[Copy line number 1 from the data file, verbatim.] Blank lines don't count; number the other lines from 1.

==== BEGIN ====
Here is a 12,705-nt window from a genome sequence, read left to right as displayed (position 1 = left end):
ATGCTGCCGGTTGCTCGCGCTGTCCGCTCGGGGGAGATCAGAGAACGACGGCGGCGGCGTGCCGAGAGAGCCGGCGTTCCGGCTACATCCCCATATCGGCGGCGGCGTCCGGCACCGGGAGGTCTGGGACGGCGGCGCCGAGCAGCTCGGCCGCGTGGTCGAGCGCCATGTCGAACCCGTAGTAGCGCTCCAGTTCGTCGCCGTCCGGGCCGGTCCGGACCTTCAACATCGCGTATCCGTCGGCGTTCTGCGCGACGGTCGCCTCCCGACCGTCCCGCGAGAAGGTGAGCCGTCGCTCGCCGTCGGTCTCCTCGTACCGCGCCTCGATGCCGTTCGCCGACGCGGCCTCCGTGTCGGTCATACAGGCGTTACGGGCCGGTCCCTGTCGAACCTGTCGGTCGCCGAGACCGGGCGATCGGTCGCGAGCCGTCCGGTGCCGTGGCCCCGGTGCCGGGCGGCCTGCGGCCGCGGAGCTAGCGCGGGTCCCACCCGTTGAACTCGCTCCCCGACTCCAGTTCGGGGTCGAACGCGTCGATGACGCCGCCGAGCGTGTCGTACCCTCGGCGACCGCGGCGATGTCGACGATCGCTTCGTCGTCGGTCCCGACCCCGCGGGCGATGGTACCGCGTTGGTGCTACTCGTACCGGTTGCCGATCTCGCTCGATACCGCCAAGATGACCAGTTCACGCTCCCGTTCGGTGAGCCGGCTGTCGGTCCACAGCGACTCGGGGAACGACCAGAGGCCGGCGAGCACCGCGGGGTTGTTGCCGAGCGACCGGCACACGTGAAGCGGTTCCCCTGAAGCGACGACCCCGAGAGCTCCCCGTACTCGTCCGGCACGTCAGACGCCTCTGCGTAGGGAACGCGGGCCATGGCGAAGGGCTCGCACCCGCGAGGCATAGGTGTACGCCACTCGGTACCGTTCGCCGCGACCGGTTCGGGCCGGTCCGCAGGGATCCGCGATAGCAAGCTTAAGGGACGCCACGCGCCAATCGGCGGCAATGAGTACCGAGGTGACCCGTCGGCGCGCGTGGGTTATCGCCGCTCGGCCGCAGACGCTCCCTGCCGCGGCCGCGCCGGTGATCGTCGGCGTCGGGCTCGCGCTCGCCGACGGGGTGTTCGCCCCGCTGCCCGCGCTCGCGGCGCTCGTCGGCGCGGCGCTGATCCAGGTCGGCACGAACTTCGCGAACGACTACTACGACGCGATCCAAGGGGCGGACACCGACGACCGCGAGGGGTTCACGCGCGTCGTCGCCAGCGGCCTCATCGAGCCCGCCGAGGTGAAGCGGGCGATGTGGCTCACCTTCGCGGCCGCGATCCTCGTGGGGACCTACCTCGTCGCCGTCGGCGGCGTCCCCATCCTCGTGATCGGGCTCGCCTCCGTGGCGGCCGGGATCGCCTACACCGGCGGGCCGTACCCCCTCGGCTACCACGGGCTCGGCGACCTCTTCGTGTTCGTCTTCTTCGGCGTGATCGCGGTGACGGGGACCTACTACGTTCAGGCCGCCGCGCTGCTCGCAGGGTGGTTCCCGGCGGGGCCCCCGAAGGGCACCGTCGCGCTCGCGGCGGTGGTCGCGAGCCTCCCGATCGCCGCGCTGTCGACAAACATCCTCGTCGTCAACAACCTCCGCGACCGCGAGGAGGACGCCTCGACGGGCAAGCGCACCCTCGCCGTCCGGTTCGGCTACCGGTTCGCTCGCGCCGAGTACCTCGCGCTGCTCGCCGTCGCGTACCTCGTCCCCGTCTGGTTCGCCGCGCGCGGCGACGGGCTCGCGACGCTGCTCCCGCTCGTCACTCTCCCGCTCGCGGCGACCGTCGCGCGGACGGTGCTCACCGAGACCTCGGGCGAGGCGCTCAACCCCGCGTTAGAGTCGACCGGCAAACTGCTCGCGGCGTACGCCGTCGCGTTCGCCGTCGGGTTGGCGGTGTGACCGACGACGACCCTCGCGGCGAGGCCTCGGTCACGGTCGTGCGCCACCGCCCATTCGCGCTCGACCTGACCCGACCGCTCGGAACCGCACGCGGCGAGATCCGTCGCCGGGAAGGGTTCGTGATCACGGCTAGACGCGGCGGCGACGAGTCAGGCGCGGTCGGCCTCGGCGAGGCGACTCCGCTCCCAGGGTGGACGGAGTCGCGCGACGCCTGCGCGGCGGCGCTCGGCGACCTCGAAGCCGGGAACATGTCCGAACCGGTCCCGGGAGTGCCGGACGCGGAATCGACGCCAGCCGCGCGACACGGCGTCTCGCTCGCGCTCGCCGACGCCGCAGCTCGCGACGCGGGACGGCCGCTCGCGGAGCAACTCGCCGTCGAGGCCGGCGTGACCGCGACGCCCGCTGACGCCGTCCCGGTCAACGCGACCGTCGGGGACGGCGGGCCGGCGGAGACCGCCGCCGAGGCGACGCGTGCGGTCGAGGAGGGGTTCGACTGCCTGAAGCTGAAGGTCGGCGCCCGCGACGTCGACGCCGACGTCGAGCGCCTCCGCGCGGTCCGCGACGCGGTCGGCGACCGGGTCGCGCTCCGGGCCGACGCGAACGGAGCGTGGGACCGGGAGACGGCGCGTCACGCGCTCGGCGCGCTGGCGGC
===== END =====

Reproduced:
Here is a 12,705-nt window from a genome sequence, read left to right as displayed (position 1 = left end):